Allhave a 2-2.5 Volt 'drop-out' Voltage. IOW: You should have AT LEAST 18
Volts DC at the regulator input terminal. There is a gotcha here too. You
need to measure the ripple too, as any ripple which has peaks falling below
the 2 - 2.5 Volt limit will impress that ripple on the output. IOW: Measure
the ripple to the input of the regulators.

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**Then you are screwed. You need to perform measurements to determine where
the problem is. I'll betcha it ain't the regulators. Regulators are VERY
reliable. And they all perform pretty much the same, if the have the same
designation.

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**And a stupid idea.

 TXU certainly do it VERY
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**TXU?

We're all bored with your top-posting now.


--
Trevor Wilson
www.rageaudio.com.au



--

Re: Isolated, regulated, toroidal step down transformer AC power supply design.



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well, you atleast know the whole story, there's a chance that someone
elee here has encountered a situation like yours and fixed it in a
totally different way.  If you want to keep secrets that's your problem.

We'll all just have to assume it's to power the irrigation controller
for your attic hydroponics setup, os some monitoring device for a meth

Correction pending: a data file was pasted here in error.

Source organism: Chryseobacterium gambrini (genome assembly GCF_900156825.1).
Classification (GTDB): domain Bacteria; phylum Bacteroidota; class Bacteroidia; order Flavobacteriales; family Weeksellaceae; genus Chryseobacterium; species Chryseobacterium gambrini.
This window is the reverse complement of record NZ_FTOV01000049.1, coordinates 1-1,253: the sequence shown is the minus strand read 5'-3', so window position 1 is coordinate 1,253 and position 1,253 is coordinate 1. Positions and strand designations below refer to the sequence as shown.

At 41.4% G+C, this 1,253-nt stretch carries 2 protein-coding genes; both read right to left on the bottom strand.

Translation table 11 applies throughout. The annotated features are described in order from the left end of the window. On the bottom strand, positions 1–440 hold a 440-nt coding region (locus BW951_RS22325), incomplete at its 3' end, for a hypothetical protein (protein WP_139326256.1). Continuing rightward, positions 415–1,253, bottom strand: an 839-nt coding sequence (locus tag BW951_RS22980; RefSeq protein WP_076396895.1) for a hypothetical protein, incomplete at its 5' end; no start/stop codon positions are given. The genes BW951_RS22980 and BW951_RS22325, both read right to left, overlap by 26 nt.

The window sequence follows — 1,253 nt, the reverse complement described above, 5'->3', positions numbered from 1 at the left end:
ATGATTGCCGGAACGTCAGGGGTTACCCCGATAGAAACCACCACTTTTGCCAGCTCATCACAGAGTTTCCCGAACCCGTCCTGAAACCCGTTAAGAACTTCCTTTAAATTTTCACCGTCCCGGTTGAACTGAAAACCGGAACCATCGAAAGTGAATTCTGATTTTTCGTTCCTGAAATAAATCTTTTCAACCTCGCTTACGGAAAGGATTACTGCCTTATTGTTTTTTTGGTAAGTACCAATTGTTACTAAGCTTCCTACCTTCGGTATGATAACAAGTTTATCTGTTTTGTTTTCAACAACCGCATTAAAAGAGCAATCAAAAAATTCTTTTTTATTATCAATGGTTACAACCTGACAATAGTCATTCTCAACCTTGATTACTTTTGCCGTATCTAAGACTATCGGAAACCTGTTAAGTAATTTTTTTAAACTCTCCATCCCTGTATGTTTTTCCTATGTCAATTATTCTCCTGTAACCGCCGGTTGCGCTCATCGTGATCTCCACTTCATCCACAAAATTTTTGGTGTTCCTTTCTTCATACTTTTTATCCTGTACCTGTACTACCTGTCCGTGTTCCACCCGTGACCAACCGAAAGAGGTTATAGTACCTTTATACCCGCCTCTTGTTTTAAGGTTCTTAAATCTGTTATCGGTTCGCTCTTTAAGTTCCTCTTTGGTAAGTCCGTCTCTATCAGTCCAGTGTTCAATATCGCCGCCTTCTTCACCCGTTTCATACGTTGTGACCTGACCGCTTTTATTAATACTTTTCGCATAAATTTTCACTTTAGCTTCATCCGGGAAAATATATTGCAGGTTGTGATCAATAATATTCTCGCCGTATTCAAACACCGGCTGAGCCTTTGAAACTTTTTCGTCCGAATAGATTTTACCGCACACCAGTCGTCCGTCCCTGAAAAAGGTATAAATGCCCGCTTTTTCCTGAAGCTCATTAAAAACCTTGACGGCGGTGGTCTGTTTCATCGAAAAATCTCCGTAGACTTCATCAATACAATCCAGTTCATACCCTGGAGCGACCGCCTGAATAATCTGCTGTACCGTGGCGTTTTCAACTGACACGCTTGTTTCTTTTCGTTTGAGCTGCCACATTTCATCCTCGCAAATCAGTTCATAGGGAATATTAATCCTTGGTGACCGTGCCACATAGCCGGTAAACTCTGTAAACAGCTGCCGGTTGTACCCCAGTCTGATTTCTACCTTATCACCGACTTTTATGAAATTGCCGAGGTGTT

lab in your garage :)

FWIW  the 50W subwoofer amplifier sounds like a good approach if you need
regulated AC, maybe you can get one with a damaged speaker cheap on ebay.

for the signal generator maybe a Wein-bridge oscilator, or DDS.

Bye.
   Jasen

Re: Isolated, regulated, toroidal step down transformer AC power supply design.


Yeah, OK that's really creative thinking.

I think the UPS solution may be cheaper and easyier. Looking into it.
Thanks.


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Re: Isolated, regulated, toroidal step down transformer AC power supply design.



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**BTW: Depending on your application (which you foolishly have declined to
tell us) a toroidal transformer may well be the WORST choice imaginable.
Toroidal transformers are certainly trendy and have a low radiated flux, but
they lose out to EI transformers in most other areas, including regulation
and line noise rejection. For the best line noise rejection, an 'R' core
transformer is best.

But you won't tell us what you are trying to do, so we really can't help
you.


--
Trevor Wilson
www.rageaudio.com.au



--

Re: Isolated, regulated, toroidal step down transformer AC power supply design.


Ok, thanks for that. .It's probably bad advice, but thanks for trying.

Yep, Toroidal transformers are trendy ..because they are very  popular!

That there are better transformer types (maybe 'Air Core', *groan*)  I don't
doubt for one moment, but I assume that there is good reason for the
Toroidal transformer's popularity and it is likely to be cost/effectiveness.

(p.s. Weren't you the guy who WANTED to be excused from giving me 'advice'?
I excused you. Did you change you mind?)



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Re: Isolated, regulated, toroidal step down transformer AC power supply design.



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**My advice, bad? Not bloody likely.

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**Duh.